Hospital Can’t Be Forced to Treat Covid-19 Patient With Ivermectin, Ohio Judge Rules

Hospital Can’t Be Forced to Treat Covid-19 Patient With Ivermectin, Ohio Judge Rules
Photo: Kyle Green, AP

An Ohio judge’s decision last month to require a hospital to give a seriously ill man an unproven treatment for covid-19 has been set aside for the time being. Over Labour Day weekend, a second judge declined to maintain the temporary injunction that compelled the doctors to treat the patient with the drug ivermectin according to his wife’s wishes. Though ivermectin is widely used around the world as an antiparasitic, there is no strong evidence that it is an effective covid-19 treatment, and the U.S. has recently seen a modest spike in poison control calls related to its misuse by self-medicating patients.

51-year-old Jeffery Smith was first hospitalized and sent to the intensive care unit of West Chester Hospital on July 15, according to court documents. His condition worsened, and he was eventually placed on a ventilator. By late August, he had been put into a medically induced coma to improve his odds of recovery. On August 20, Smith’s wife, Julie Smith, filed for a court order on his behalf to approve the use of ivermectin as a three-week treatment, against the hospital’s recommendations. The drug was prescribed by another doctor, ​​Fred Wagshul, an Ohio-based pulmonologist and a founding member of the Front Line COVID-19 Critical Care Alliance, a nonprofit group that has touted the use of ivermectin for treating covid-19.

Late last month, Butler County Judge Gregory Howard granted the original injunction, as the Cincinnati Enquirer reported. But the order was only meant to stay in place for 14 days. On Monday morning, Common Pleas Court Judge Michael Oster Jr. chose not to renew the injunction.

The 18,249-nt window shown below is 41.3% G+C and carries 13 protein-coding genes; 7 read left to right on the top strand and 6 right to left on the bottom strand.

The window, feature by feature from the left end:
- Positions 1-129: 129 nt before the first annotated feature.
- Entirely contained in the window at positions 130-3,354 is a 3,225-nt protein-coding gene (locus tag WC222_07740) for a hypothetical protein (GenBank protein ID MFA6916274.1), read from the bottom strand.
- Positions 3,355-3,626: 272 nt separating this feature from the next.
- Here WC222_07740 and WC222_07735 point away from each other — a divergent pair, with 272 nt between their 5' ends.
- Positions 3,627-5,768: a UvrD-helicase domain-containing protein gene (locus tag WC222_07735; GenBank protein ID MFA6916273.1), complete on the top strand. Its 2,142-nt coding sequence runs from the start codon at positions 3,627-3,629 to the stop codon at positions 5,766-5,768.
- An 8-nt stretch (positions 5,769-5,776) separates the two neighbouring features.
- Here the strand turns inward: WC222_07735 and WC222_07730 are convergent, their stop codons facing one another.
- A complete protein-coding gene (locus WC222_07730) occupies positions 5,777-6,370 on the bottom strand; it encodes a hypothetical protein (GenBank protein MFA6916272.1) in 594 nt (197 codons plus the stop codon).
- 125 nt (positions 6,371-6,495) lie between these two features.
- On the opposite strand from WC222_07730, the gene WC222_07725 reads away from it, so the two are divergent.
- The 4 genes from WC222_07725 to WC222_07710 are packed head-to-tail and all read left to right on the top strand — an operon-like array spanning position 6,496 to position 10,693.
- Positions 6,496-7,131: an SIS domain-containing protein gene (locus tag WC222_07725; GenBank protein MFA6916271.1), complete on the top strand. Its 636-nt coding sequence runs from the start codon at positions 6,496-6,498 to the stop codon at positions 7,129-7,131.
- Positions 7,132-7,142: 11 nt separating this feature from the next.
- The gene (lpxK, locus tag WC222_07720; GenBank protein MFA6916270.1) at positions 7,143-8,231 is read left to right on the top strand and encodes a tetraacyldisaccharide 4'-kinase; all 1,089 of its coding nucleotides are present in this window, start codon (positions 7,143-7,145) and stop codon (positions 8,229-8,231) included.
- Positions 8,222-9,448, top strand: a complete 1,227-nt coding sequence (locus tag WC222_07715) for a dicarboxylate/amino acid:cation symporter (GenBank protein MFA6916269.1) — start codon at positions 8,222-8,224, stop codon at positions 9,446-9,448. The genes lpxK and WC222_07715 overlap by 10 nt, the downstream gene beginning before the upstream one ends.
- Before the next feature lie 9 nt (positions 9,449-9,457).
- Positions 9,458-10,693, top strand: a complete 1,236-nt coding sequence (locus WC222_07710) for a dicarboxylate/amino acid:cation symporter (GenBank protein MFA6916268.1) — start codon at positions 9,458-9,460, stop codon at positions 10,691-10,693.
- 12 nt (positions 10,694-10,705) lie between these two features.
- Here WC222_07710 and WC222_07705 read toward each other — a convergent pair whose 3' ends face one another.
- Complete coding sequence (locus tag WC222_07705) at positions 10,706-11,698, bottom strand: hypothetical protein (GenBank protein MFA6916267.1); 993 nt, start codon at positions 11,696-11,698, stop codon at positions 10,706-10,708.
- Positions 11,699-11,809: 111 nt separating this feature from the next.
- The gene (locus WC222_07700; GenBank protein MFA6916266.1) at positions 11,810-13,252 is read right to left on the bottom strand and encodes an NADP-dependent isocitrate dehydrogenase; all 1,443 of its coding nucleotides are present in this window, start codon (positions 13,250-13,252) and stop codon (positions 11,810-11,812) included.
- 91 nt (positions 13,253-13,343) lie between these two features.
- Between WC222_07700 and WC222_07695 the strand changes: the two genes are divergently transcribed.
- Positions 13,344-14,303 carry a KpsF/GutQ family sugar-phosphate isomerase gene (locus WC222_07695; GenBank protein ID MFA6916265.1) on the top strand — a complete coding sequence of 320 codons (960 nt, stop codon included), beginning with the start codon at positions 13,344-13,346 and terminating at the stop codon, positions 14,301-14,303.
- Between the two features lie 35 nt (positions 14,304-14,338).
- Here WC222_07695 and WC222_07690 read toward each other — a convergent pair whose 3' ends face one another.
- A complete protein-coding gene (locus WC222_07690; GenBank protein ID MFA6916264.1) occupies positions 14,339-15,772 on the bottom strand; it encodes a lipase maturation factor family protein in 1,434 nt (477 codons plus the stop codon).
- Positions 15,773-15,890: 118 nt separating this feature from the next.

“Everyone involved wants Jeff Smith to get better. Simply stated, there are no bad actors in this case. Just the bad of a worldwide pandemic, covid-19,” Oster wrote in his decision, reports the Cincinnati Enquirer. However, Oster went on to correctly note that most public health experts and organisations do not endorse the use of the drug to treat covid-19 at this time. He also stated that he had to consider the rights of the hospital and its doctors and the potential harm of forcing doctors to prescribe a drug against their better judgment.

UC Health, the academic medical centre that oversees West Chester Hospital, applauded the decision.

“At UC Health, we respect the expertise of our clinicians and appreciate the scientific rigour used to develop treatments, medications and other therapies. We do not believe that hospitals or clinicians should be ordered to administer medications and/or therapies, especially unproven medications and/or therapies, against medical advice,” spokesperson Kelly Martin said in a statement to the Enquirer.

Ivermectin is a well-studied drug that is regularly used to treat a variety of parasitic infections in both animals and humans. Though there has been some evidence, especially early on, that it may help treat or prevent covid-19, the bulk of the research supporting its use is low quality, while some studies are suspected of being fraudulent and/or have been retracted. Larger and higher quality studies have not found compelling evidence for ivermectin’s benefits so far, though there are ongoing trials in the U.S. and UK. At least some supporters of ivermectin for covid-19 have been accused of misrepresenting the evidence behind ivermectin to make a profit, while social media groups have advocated people to self-medicate with ivermectin, either with help from doctors willing to prescribe it off-label or by acquiring the animal version of the drug. Often, support for the drug comes paired with a reluctance to get vaccinated against covid-19, an actually proven intervention for preventing and lessening the risk of serious illness.

These endorsements appear to have led to a substantial increase in prescriptions of ivermectin as well as overdoses in the U.S. this year, according to poison control call data. Most of these cases have reportedly been mild, and the absolute number of recent ivermectin-related poisonings still appears to be low (nor are these cases overwhelming ERs). But at least two people have been hospitalized with worrying neurological symptoms as a result of innapropriately taking ivermectin, according to the Centres for Disease Control and Prevention.

Though this particular court case may or may not have reached its end, there have been successful legal attempts in other states to force doctors to prescribe ivermectin for covid-19.